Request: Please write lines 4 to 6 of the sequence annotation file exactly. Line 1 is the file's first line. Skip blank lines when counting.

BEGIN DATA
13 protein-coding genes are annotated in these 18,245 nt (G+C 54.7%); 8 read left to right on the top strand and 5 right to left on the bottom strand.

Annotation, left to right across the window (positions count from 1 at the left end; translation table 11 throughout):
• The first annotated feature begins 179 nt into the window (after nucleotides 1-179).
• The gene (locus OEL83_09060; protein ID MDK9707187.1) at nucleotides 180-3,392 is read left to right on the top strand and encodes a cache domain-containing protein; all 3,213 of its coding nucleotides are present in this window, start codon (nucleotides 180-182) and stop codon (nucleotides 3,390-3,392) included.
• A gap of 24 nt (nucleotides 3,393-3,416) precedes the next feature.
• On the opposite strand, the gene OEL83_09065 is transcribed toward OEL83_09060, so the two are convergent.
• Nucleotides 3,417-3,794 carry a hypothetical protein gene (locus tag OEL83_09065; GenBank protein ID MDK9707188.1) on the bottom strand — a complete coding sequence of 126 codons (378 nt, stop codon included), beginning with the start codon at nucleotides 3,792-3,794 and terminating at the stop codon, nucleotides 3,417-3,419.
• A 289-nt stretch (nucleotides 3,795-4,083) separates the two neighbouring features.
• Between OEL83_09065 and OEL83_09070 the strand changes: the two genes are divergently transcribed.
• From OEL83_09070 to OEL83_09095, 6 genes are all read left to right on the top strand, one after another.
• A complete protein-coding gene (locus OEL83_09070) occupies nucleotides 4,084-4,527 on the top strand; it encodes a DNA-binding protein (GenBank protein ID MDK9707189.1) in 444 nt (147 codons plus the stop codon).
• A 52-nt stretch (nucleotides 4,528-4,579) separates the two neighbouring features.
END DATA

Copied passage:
• The gene (locus OEL83_09060; protein ID MDK9707187.1) at nucleotides 180-3,392 is read left to right on the top strand and encodes a cache domain-containing protein; all 3,213 of its coding nucleotides are present in this window, start codon (nucleotides 180-182) and stop codon (nucleotides 3,390-3,392) included.
• A gap of 24 nt (nucleotides 3,393-3,416) precedes the next feature.
• On the opposite strand, the gene OEL83_09065 is transcribed toward OEL83_09060, so the two are convergent.